Agency for Healthcare Research and Quality, HHS.
This notice announces the intention of the Agency for Healthcare Research and Quality (AHRQ) to request that the Office of Management and Budget (OMB) approve the proposed information collection project: “Using Health Information Technology in Practice Redesign: Impact of Health Information Technology on Workflow.” In accordance with the Paperwork Reduction Act, 44 U.S.C. 3501-3521, AHRQ invites the public to comment on this proposed information collection.
This proposed information collection was previously published in the Federal Register on October 31st, 2012 and allowed 60 days for public comment. No public comments were received. The purpose of this notice is to allow an additional 30 days for public comment.
Comments on this notice must be received by February 6, 2013.
Written comments should be submitted to: AHRQ's OMB Desk Officer by fax at (202) 395-6974 (attention: AHRQ's desk officer) or by email at OIRA_submission@omb.eop.gov (attention: AHRQ's desk officer).
Copies of the proposed collection plans, data collection instruments, and specific details on the estimated burden can be obtained from the AHRQ Reports Clearance Officer.
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FOR FURTHER INFORMATION CONTACT:
Doris Lefkowitz, AHRQ Reports Clearance Officer, (301) 427-1477, or by email at dorislefkowitz@AHRO.hhs.gov.
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Using Health Information Technology in Practice Redesign: Impact of Health Information Technology on Workflow
The Agency for Healthcare Research and Quality (AHRQ) is a lead Federal agency in developing and disseminating evidence and evidence-based tools on how health information technology (IT) can improve health care quality, safety, efficiency, and effectiveness.
Health IT has the potential to improve the quality, safety, efficiency, and effectiveness of care. In particular, health IT can aid health care professionals in improving care delivery by redesigning care processes to be more effective and efficient (e.g., engaging care settings in practice redesign). The use of health IT to support practice redesign requires a deep understanding of the interaction between health IT and workflow, ideally through a human factors and socio-technical framework. Unfortunately, these health IT-workflow interactions are poorly understood and the research to date has largely focused on large academic medical centers and large health maintenance organizations, while the impact of health IT on workflow in smaller, ambulatory care practices is not well studied.
To that end, AHRQ conducted an in-depth study of existing research and evidence in the area of the impact of health IT on workflow, its linkage to clinician adoption, and its links to the safety, quality, efficiency, and effectiveness of care delivery. However, most of the articles found were not focused directly on workflow, so the quality of evidence related to workflow change varied substantially. The majority of studies described research completed in large clinics affiliated with academic medical centers, health maintenance organizations or national health systems outside the U.S., limiting applicability to other settings, particularly small and medium-sized primary care and other ambulatory care settings. Also, most of the studies did not use a scientifically rigorous design. Finally, most of the literature did not include descriptions of the socio-technical context of health IT implementations and use, making it difficult to understand the role of potentially conflating or mediating factors such as training, technical support, and organizational culture.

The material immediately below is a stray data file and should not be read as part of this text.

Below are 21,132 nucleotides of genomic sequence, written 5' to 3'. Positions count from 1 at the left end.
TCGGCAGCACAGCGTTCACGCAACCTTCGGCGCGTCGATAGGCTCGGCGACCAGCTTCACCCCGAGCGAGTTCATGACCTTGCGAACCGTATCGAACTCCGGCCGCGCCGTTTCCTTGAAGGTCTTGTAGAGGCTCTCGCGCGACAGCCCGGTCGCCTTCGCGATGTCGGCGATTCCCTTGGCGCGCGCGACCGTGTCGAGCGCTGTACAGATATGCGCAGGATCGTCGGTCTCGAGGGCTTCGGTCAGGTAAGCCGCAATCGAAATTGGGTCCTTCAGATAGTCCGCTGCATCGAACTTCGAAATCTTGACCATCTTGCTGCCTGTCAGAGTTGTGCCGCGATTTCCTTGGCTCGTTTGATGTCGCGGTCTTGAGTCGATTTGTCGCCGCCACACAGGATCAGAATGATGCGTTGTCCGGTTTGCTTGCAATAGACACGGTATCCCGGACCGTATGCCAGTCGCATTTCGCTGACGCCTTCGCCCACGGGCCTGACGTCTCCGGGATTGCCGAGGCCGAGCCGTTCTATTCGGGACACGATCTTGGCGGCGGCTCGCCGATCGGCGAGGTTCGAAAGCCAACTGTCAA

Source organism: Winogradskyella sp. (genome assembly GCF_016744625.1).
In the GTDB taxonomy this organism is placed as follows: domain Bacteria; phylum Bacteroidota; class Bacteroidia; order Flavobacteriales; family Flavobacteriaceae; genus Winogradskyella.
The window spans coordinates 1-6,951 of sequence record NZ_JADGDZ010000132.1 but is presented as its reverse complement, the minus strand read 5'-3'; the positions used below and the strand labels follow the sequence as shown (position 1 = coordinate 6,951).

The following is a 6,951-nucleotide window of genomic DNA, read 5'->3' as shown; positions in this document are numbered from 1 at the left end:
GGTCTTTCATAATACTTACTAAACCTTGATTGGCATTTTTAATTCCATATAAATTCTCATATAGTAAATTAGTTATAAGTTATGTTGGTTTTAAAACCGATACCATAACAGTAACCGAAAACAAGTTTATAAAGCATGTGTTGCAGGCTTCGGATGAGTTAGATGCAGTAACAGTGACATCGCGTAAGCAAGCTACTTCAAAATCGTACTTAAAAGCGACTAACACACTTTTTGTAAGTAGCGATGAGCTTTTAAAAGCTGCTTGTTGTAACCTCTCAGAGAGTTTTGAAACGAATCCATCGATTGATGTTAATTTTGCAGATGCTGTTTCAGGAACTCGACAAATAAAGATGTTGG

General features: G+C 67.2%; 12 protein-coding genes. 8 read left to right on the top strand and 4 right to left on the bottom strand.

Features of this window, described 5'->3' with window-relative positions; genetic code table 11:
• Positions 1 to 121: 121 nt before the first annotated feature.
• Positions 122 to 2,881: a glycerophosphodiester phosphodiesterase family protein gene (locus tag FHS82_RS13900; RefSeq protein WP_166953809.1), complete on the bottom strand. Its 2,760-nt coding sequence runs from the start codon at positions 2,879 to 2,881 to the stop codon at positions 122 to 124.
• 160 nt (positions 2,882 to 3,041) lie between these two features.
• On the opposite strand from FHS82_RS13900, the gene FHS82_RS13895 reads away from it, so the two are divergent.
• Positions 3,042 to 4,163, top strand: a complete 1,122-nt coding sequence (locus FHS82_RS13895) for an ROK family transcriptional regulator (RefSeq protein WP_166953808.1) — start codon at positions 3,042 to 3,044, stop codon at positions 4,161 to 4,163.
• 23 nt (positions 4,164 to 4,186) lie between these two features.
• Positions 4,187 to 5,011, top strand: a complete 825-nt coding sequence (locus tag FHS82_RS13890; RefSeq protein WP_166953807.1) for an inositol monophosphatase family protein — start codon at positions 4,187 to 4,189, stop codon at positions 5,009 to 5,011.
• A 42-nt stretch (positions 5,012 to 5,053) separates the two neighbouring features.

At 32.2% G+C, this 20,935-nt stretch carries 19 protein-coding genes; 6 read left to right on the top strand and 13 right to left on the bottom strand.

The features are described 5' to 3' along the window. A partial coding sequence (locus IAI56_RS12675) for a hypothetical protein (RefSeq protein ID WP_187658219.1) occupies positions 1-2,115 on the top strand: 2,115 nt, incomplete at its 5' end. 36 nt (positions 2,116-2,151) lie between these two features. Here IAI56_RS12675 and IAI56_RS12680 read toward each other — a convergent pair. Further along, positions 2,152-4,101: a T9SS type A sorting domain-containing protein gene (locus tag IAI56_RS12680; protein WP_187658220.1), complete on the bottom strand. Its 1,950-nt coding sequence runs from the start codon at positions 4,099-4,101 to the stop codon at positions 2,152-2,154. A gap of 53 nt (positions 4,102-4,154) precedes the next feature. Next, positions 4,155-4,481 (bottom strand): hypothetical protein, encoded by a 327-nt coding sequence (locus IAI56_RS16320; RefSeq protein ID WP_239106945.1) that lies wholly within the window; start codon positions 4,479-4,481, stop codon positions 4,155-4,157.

These gaps and limitations of existing research study designs and findings related to health IT and workflow limit the relevance and quality of the available evidence for health care organizations wishing to effectively implement health IT systems to support Start Printed Page 943current work without negatively affecting existing workflow processes. The existing evidence is of equally limited utility to those organizations seeking to use health IT systems to support redesign of their ambulatory care settings.
The goal of the project is to understand the impact of implementing health IT-enabled care coordination on workflow within small community-based primary care clinics in various stages of practice redesign. The focus of this study is the interaction of health IT and care coordination workflow in the context of practice redesign. This study will focus on clinic staff caring for patients with diabetes within small primary care clinics to understand enablers and barriers to care coordination workflow through the use of health IT.
The study will be conducted over a 14-month period in six Vanderbilt University Medical Center (VUMC) affiliated-clinics that each have an electronic health record (EHR) but are in different phases of introducing the health IT component of a care coordination redesign program called My Health Team (MHT). MHT was launched at Vanderbilt University Medical Center to redesign ambulatory care delivery for patients with three chronic conditions (diabetes, hypertension, and congestive heart failure) through intensified patient engagement, dedicated care coordinators, and specific health IT tools to facilitate scalable chronic disease management. The health IT component of MHT, layered on a mature ERR, enables (1) diabetes, hypertension and congestive heart failure registries, (2) a shared view of the care plan for the patient among clinical staff, (3) alerts and reminders to track patients' acute care episodes, (4) closed-loop feedback of patient self-management through at-home physiological monitoring and two-way electronic clinical messaging (via the patient portal), and (5) frequent patient contact with coordinators in between physician visits by telephone and using a secure patient portal.